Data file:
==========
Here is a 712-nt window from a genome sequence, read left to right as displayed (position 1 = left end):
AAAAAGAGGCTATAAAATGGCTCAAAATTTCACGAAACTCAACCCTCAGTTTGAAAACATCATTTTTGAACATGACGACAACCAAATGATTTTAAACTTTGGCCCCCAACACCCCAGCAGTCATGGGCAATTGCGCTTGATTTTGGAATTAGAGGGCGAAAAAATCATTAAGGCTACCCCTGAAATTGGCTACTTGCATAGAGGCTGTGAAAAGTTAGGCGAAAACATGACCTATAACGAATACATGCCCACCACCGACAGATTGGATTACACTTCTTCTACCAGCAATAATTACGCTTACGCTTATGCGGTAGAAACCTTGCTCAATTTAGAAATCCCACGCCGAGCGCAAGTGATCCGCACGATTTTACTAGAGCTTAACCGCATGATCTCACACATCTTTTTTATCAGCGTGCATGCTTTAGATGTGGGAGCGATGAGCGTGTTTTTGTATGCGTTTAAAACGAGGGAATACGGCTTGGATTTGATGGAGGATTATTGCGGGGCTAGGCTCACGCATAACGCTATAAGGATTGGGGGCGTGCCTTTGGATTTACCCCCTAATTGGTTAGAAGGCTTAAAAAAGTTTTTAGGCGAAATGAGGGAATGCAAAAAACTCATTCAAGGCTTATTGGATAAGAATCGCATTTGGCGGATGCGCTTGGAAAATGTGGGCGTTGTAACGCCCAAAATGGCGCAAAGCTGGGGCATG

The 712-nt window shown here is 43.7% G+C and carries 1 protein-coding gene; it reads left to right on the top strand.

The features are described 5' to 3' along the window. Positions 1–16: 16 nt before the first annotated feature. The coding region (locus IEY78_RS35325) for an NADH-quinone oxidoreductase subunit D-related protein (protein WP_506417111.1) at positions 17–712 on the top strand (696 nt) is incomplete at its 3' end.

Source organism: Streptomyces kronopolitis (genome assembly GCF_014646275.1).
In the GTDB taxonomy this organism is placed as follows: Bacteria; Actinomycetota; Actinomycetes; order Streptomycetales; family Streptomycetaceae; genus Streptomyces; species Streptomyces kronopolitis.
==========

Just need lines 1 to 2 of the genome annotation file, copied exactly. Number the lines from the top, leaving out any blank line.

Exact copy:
Here is a 712-nt window from a genome sequence, read left to right as displayed (position 1 = left end):
AAAAAGAGGCTATAAAATGGCTCAAAATTTCACGAAACTCAACCCTCAGTTTGAAAACATCATTTTTGAACATGACGACAACCAAATGATTTTAAACTTTGGCCCCCAACACCCCAGCAGTCATGGGCAATTGCGCTTGATTTTGGAATTAGAGGGCGAAAAAATCATTAAGGCTACCCCTGAAATTGGCTACTTGCATAGAGGCTGTGAAAAGTTAGGCGAAAACATGACCTATAACGAATACATGCCCACCACCGACAGATTGGATTACACTTCTTCTACCAGCAATAATTACGCTTACGCTTATGCGGTAGAAACCTTGCTCAATTTAGAAATCCCACGCCGAGCGCAAGTGATCCGCACGATTTTACTAGAGCTTAACCGCATGATCTCACACATCTTTTTTATCAGCGTGCATGCTTTAGATGTGGGAGCGATGAGCGTGTTTTTGTATGCGTTTAAAACGAGGGAATACGGCTTGGATTTGATGGAGGATTATTGCGGGGCTAGGCTCACGCATAACGCTATAAGGATTGGGGGCGTGCCTTTGGATTTACCCCCTAATTGGTTAGAAGGCTTAAAAAAGTTTTTAGGCGAAATGAGGGAATGCAAAAAACTCATTCAAGGCTTATTGGATAAGAATCGCATTTGGCGGATGCGCTTGGAAAATGTGGGCGTTGTAACGCCCAAAATGGCGCAAAGCTGGGGCATG